The device velocity was detected using accelerometer readings as described in the IMU thread above. While these are likely slightly inaccurate as mentioned in the IMU thread, comparing the results to determine accuracy requires detection speed through a secondary source, which is difficult to achieve. As such, determining the percentage error of these readings is difficult.
Usability of the current design is fairly limited, due to the need for the remote monitor to be on the same WiFi network as the Huzzah module in order to access the webpage displaying data. This restriction can be eliminated through the use of a remote server to host the data webpage. In all designs, however, accessibility would still be limited to those with WiFi access.
Safety considerations include ensuring that all electrical components are isolated from skin (fur) contact of the pet wearing the collar. This can be achieved by encasing the collar in an electrically insulating material while allowing for the device to be removed as necessary to charge. Further considerations include ensuring that the remote website cannot be accessed by individuals apart from the owner. Requiring a password to access the website could achieve this and could be a avenue for further development of the design.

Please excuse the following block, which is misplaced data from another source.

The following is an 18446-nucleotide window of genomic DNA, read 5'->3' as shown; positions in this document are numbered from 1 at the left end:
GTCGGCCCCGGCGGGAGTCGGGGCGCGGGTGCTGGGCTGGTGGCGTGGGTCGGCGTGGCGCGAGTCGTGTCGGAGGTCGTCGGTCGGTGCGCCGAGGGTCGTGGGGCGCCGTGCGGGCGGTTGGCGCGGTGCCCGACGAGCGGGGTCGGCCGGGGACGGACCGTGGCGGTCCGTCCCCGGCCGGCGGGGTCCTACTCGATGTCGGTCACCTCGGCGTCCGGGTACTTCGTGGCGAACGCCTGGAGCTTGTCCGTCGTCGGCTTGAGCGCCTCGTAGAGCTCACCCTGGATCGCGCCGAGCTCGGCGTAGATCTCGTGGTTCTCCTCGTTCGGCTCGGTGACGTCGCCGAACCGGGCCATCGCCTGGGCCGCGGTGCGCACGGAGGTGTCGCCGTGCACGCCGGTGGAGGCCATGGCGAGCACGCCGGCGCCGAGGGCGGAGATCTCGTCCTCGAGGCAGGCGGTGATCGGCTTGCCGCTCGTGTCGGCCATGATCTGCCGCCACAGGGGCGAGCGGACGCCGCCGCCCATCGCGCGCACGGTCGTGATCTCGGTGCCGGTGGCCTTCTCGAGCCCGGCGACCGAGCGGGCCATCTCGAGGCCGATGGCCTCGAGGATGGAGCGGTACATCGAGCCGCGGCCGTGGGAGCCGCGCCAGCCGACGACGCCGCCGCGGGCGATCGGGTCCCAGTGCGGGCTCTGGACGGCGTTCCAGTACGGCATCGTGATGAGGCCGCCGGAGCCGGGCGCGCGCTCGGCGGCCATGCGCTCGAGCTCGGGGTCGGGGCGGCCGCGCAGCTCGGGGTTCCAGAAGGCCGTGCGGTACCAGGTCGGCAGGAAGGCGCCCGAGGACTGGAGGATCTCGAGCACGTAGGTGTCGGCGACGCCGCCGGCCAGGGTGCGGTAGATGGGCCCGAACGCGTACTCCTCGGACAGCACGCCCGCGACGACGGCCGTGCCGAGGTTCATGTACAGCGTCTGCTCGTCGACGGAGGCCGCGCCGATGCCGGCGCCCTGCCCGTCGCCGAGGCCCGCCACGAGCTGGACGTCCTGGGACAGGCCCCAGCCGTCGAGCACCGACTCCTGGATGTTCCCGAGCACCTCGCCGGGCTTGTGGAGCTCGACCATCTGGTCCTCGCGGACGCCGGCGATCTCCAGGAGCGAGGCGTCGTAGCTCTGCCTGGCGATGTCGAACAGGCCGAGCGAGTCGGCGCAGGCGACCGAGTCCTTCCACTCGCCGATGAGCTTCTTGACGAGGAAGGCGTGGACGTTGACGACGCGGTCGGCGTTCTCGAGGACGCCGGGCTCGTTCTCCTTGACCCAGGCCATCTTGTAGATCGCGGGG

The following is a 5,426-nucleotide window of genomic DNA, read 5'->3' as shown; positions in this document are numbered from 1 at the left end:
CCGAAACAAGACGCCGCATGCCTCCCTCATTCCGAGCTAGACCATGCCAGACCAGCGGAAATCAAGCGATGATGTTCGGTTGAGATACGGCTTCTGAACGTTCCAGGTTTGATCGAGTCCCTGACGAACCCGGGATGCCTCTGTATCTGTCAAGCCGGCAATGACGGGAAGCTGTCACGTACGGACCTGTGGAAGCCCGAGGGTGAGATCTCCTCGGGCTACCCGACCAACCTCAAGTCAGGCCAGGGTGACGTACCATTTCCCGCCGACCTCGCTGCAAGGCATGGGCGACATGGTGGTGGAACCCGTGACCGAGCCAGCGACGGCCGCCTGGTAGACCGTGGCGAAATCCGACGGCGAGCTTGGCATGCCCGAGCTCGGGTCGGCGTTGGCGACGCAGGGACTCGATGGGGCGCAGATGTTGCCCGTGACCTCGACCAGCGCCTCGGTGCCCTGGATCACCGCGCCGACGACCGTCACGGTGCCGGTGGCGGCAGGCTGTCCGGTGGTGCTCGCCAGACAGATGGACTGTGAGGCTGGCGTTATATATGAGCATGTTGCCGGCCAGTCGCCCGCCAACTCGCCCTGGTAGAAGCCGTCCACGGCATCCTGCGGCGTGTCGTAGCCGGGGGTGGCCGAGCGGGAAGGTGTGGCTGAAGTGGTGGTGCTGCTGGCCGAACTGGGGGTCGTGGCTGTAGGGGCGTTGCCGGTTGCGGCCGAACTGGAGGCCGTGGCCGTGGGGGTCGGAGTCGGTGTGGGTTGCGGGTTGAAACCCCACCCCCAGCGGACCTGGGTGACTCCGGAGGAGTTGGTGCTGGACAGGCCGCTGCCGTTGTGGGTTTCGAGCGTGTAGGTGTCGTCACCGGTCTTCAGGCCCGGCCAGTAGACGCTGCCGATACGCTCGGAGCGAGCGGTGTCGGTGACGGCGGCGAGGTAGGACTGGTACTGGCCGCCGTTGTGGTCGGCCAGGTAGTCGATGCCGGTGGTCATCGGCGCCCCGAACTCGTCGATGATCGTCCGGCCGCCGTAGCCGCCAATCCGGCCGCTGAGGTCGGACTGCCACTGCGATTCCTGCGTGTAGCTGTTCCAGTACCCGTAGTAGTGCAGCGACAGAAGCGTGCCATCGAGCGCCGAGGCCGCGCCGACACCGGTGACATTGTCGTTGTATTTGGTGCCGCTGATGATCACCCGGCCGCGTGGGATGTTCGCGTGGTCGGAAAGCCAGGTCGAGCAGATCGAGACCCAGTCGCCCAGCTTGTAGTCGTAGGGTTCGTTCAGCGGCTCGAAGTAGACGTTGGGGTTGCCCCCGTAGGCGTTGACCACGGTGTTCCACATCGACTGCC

Eddygate Apartments (Collegetown)
Expectations vs. Outcome
We initially hoped to make the smart collar interface with a remotely hosted web server, enabling pet owners to check up on their pets while at work, on vacation, etc. However, we ran out of time before we could integrate these features seamlessly. We had also hoped to include heart rate and step counting metrics, however both of these features required additional data processing and calculations we were unable to implement within the time we had remaining. As such the design did not completely meet our initial expectations, but was a good baseline design we can continue to add features to.